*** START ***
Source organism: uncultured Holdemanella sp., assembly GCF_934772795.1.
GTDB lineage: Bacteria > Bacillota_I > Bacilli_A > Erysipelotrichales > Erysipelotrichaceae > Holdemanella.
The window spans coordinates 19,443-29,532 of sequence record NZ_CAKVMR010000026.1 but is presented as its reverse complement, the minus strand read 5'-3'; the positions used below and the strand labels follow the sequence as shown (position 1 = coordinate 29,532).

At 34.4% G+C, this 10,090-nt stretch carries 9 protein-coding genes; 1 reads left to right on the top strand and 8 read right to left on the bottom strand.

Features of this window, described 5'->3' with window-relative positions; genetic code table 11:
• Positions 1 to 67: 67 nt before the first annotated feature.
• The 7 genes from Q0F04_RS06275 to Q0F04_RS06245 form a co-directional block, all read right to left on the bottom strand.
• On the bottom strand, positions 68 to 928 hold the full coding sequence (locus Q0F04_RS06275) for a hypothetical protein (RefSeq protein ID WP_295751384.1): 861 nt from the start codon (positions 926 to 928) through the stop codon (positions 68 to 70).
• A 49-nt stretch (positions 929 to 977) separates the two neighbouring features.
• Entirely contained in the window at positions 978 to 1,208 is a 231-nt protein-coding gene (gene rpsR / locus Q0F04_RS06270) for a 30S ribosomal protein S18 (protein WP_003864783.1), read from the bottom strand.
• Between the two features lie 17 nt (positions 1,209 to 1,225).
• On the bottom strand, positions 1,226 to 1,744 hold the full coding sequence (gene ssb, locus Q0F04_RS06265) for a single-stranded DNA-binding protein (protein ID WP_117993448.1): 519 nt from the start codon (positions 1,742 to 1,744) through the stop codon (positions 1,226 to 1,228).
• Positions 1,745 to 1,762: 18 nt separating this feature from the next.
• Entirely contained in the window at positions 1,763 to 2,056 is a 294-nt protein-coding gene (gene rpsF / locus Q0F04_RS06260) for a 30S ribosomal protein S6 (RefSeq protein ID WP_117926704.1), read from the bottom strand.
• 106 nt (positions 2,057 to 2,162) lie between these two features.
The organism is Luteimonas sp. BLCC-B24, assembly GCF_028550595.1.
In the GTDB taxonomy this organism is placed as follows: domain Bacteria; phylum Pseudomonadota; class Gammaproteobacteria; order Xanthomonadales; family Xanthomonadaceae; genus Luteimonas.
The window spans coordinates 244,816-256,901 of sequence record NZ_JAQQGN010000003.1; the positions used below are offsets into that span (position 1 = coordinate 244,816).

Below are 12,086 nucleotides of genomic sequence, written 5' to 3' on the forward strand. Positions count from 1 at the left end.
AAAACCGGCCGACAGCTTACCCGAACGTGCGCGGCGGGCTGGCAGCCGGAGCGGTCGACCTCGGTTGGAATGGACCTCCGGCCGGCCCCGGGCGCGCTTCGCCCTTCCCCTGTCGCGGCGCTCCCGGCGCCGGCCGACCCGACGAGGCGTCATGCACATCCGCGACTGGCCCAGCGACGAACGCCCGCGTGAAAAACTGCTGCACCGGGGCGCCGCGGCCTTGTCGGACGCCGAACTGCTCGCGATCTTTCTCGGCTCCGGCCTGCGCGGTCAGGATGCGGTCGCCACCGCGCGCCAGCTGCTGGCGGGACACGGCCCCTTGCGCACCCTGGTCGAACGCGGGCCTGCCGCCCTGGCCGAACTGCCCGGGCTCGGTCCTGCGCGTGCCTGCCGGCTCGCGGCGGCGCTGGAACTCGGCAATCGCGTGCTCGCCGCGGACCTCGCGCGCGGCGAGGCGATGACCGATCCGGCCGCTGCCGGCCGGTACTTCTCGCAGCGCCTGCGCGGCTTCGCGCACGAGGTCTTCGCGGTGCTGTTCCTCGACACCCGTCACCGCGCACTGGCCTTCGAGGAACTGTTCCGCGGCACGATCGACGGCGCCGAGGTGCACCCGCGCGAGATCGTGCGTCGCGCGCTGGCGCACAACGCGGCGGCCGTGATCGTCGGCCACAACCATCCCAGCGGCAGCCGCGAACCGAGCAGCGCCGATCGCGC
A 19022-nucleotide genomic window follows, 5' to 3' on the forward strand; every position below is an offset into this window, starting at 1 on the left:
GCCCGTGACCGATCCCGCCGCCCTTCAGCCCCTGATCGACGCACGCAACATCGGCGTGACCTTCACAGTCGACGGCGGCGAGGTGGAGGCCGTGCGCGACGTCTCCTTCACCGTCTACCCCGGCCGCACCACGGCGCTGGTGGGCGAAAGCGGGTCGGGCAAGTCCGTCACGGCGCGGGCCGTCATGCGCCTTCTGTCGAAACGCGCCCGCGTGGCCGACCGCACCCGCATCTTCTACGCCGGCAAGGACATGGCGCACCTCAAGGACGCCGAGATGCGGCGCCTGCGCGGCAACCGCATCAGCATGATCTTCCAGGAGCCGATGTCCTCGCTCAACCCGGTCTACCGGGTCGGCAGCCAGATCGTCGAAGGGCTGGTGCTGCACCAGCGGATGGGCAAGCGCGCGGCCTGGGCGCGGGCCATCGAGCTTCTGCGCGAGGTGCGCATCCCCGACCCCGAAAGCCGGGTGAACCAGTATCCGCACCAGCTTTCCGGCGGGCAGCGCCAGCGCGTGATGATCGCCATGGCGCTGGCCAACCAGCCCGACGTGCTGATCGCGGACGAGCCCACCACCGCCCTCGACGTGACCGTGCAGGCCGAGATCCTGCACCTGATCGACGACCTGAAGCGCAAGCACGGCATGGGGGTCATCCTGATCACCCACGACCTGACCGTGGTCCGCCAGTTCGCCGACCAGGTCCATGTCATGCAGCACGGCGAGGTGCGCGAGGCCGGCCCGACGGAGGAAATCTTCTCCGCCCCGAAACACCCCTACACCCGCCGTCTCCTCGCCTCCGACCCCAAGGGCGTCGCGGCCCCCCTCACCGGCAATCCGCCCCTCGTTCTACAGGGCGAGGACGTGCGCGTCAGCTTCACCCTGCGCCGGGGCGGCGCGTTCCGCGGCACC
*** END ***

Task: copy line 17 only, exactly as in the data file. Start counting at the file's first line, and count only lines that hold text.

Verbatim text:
In the GTDB taxonomy this organism is placed as follows: domain Bacteria; phylum Pseudomonadota; class Gammaproteobacteria; order Xanthomonadales; family Xanthomonadaceae; genus Luteimonas.